Anybody looking for something off the beaten track should seek out upscale cocktail bar The Outhouse, which is found on Broughton Street and is typically only found by those who have been introduced, or The Brass Monkey on Drummond Street – a haven for hipsters.
Eating and drinking may be a major part of the Edinburgh experience, but there’s still plenty of other ways to amuse yourself while you’re in the Scottish capital. While the more conventional tourist attractions are well-known, check out some of these quirkier destinations.
Royal Mile is packed with museums that can make for a full day’s browsing that cater to every possible interest, and feline enthusiasts will have a whale of a time relaxing at Maison de Moggy afterwards. The only cat café in Edinburgh, this serene spot allows visitors to sip on a latte and cuddle a selection of kitty’s to centre their zen.
Alternatively, make the trip Prestonfield House for scenic surrounding for afternoon tea, where free-roaming peacocks will surround you.
If you’re not claustrophobic, get yourself to Drum Street and investigate the underground tunnels of Gilmerton Cove, a series of caves of mysterious origin – see if you can solve the mystery of who built these caverns, and why.
If this gives you a taste for the spooky, head up to Greyfriar’s Kirkyard and locate the grave of Bluidy MacKenzie – allegedly the site of The Edinburgh Poltergeist, an infamous paranormal legend that has chilled spines of locals and visitors for decades. The Old Calton Cemetery on Waterloo Place is another vintage graveyard that dates back to the 18th Century, boasting grandiose gothic architecture.
Aim for Morningside Library and head behind into Springvalley Gardens for an entirely unexpected – and thoroughly un-Scottish – sight in the form of a replica street of America’s Old West.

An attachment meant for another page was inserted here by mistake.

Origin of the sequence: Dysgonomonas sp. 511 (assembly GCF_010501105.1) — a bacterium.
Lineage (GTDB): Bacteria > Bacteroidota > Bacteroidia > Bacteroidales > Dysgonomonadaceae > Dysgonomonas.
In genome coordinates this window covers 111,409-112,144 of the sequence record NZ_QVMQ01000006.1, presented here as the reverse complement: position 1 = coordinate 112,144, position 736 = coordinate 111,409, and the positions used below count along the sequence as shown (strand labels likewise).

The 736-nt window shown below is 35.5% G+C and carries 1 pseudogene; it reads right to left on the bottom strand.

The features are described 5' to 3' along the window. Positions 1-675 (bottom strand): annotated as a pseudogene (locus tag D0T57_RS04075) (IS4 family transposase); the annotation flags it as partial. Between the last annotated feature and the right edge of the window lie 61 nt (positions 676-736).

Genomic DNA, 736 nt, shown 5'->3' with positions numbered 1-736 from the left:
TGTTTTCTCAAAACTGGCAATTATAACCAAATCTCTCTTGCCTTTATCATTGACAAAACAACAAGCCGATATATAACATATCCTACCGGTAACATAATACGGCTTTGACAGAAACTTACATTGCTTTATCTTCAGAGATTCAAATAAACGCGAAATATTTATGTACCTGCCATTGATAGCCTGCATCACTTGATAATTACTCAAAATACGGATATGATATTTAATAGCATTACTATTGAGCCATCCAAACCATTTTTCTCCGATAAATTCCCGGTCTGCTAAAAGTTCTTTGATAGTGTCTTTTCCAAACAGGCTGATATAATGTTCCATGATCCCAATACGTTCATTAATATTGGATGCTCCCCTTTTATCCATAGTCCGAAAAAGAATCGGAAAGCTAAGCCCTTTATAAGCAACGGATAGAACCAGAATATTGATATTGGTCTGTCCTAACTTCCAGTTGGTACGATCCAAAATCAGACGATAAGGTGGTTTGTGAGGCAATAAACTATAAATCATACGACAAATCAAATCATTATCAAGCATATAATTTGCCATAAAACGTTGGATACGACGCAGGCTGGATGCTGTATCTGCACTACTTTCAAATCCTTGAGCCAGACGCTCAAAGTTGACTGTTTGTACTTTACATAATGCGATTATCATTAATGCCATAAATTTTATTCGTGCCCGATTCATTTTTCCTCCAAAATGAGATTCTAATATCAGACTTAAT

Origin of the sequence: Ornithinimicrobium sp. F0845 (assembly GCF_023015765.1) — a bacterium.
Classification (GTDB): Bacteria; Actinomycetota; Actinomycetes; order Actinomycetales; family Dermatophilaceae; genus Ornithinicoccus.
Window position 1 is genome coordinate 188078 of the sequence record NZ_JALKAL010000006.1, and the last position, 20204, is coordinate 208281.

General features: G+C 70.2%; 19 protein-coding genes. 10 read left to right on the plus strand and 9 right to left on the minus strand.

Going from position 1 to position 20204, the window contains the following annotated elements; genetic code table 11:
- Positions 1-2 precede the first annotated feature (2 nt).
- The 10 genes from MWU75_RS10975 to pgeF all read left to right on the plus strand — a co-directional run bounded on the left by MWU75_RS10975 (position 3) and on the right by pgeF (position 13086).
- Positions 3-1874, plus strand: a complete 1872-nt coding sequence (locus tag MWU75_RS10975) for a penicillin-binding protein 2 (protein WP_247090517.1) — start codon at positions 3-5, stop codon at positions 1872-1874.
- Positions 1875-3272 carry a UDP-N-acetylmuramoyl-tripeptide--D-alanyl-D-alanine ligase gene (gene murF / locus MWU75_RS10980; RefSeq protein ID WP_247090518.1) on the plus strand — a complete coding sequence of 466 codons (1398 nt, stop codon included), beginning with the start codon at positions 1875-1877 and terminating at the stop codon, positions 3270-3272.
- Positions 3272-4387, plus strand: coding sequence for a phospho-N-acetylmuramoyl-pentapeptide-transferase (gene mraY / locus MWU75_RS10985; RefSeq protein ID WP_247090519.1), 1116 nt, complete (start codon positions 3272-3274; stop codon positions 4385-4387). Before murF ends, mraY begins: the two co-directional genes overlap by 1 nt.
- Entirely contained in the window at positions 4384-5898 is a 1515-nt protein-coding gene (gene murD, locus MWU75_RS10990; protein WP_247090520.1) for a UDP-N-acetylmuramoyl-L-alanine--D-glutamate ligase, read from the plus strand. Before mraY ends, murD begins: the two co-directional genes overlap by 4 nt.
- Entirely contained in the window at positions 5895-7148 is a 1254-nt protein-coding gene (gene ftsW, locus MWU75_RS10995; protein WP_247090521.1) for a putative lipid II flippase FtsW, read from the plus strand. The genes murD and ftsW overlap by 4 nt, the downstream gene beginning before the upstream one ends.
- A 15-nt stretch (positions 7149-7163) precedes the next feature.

There are also an abundance of street markets throughout the city that peddle homemade wares that make for a great souvenir, or wander around Old Town and discover any number of secret gardens.
The zoo is a popular tourist resort but is worth visiting at 2.15, when the penguin enclosure is opened and everybody’s favourite flightless birds take a waddle around the grounds. Finally, take a trip to Castlehill and marvel at the optical illusions of Camera Obscura, a labyrinth of colour and sensation that will leave you reeling but astonished.
As you’ll see, it’s impossible to find yourself short of something interesting to do in Edinburgh, one of the world’s great cities that offers a fine blend of the ancient and modern. Plan your visit around these attractions, or play it by ear and discover all-new experiences that will create memories that last a lifetime.
Have you got any suggestions for places off the beaten track in Edinburgh? Please share in the comments below.